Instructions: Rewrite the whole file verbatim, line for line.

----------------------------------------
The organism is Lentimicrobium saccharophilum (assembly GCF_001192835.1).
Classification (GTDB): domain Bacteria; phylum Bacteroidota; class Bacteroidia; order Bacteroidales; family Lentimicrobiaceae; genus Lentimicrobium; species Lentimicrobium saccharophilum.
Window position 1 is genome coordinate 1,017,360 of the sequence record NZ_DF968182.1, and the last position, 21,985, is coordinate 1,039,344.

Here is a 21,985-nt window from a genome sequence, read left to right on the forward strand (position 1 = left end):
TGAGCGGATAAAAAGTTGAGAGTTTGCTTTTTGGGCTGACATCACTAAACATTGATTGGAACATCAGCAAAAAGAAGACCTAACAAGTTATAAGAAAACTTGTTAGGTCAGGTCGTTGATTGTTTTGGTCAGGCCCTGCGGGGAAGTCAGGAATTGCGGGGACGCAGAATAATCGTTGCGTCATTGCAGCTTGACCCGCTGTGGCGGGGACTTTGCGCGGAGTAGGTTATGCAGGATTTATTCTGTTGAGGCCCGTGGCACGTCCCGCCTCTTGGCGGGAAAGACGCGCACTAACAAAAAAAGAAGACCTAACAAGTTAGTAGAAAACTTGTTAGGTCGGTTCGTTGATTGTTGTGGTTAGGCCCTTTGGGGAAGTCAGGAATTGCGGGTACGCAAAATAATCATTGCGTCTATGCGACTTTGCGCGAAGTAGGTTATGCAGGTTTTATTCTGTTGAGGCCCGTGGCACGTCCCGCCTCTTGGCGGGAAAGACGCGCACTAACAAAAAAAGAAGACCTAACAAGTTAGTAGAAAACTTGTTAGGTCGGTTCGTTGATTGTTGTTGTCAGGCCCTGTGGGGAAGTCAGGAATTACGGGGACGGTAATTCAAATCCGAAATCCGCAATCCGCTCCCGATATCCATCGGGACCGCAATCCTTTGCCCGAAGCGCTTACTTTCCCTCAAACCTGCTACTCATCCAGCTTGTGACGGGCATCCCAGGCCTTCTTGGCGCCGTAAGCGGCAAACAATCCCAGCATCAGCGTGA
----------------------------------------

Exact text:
The organism is Lentimicrobium saccharophilum (assembly GCF_001192835.1).
Classification (GTDB): domain Bacteria; phylum Bacteroidota; class Bacteroidia; order Bacteroidales; family Lentimicrobiaceae; genus Lentimicrobium; species Lentimicrobium saccharophilum.
Window position 1 is genome coordinate 1,017,360 of the sequence record NZ_DF968182.1, and the last position, 21,985, is coordinate 1,039,344.

Here is a 21,985-nt window from a genome sequence, read left to right on the forward strand (position 1 = left end):
TGAGCGGATAAAAAGTTGAGAGTTTGCTTTTTGGGCTGACATCACTAAACATTGATTGGAACATCAGCAAAAAGAAGACCTAACAAGTTATAAGAAAACTTGTTAGGTCAGGTCGTTGATTGTTTTGGTCAGGCCCTGCGGGGAAGTCAGGAATTGCGGGGACGCAGAATAATCGTTGCGTCATTGCAGCTTGACCCGCTGTGGCGGGGACTTTGCGCGGAGTAGGTTATGCAGGATTTATTCTGTTGAGGCCCGTGGCACGTCCCGCCTCTTGGCGGGAAAGACGCGCACTAACAAAAAAAGAAGACCTAACAAGTTAGTAGAAAACTTGTTAGGTCGGTTCGTTGATTGTTGTGGTTAGGCCCTTTGGGGAAGTCAGGAATTGCGGGTACGCAAAATAATCATTGCGTCTATGCGACTTTGCGCGAAGTAGGTTATGCAGGTTTTATTCTGTTGAGGCCCGTGGCACGTCCCGCCTCTTGGCGGGAAAGACGCGCACTAACAAAAAAAGAAGACCTAACAAGTTAGTAGAAAACTTGTTAGGTCGGTTCGTTGATTGTTGTTGTCAGGCCCTGTGGGGAAGTCAGGAATTACGGGGACGGTAATTCAAATCCGAAATCCGCAATCCGCTCCCGATATCCATCGGGACCGCAATCCTTTGCCCGAAGCGCTTACTTTCCCTCAAACCTGCTACTCATCCAGCTTGTGACGGGCATCCCAGGCCTTCTTGGCGCCGTAAGCGGCAAACAATCCCAGCATCAGCGTGA